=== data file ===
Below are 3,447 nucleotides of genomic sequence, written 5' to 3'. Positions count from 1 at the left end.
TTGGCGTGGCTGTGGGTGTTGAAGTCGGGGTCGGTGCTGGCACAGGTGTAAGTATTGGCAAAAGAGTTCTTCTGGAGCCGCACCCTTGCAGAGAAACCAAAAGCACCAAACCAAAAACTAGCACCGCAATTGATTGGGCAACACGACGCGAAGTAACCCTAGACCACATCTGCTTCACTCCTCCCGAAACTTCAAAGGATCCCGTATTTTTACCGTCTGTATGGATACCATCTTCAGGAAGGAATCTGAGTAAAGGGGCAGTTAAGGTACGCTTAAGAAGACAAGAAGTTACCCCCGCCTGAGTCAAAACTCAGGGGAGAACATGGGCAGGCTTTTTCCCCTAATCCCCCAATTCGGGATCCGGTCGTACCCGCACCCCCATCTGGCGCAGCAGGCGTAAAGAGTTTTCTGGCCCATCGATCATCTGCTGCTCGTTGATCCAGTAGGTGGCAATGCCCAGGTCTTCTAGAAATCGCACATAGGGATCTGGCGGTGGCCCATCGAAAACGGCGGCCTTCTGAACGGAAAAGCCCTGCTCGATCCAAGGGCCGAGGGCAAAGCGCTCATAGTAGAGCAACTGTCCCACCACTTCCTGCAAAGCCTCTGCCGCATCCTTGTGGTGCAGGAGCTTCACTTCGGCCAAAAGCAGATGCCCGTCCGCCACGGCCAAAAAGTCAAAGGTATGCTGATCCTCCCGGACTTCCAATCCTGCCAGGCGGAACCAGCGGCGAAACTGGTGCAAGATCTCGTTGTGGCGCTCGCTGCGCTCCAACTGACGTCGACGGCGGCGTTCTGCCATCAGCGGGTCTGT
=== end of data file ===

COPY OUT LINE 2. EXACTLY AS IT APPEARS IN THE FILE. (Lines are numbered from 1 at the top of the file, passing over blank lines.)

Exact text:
TTGGCGTGGCTGTGGGTGTTGAAGTCGGGGTCGGTGCTGGCACAGGTGTAAGTATTGGCAAAAGAGTTCTTCTGGAGCCGCACCCTTGCAGAGAAACCAAAAGCACCAAACCAAAAACTAGCACCGCAATTGATTGGGCAACACGACGCGAAGTAACCCTAGACCACATCTGCTTCACTCCTCCCGAAACTTCAAAGGATCCCGTATTTTTACCGTCTGTATGGATACCATCTTCAGGAAGGAATCTGAGTAAAGGGGCAGTTAAGGTACGCTTAAGAAGACAAGAAGTTACCCCCGCCTGAGTCAAAACTCAGGGGAGAACATGGGCAGGCTTTTTCCCCTAATCCCCCAATTCGGGATCCGGTCGTACCCGCACCCCCATCTGGCGCAGCAGGCGTAAAGAGTTTTCTGGCCCATCGATCATCTGCTGCTCGTTGATCCAGTAGGTGGCAATGCCCAGGTCTTCTAGAAATCGCACATAGGGATCTGGCGGTGGCCCATCGAAAACGGCGGCCTTCTGAACGGAAAAGCCCTGCTCGATCCAAGGGCCGAGGGCAAAGCGCTCATAGTAGAGCAACTGTCCCACCACTTCCTGCAAAGCCTCTGCCGCATCCTTGTGGTGCAGGAGCTTCACTTCGGCCAAAAGCAGATGCCCGTCCGCCACGGCCAAAAAGTCAAAGGTATGCTGATCCTCCCGGACTTCCAATCCTGCCAGGCGGAACCAGCGGCGAAACTGGTGCAAGATCTCGTTGTGGCGCTCGCTGCGCTCCAACTGACGTCGACGGCGGCGTTCTGCCATCAGCGGGTCTGT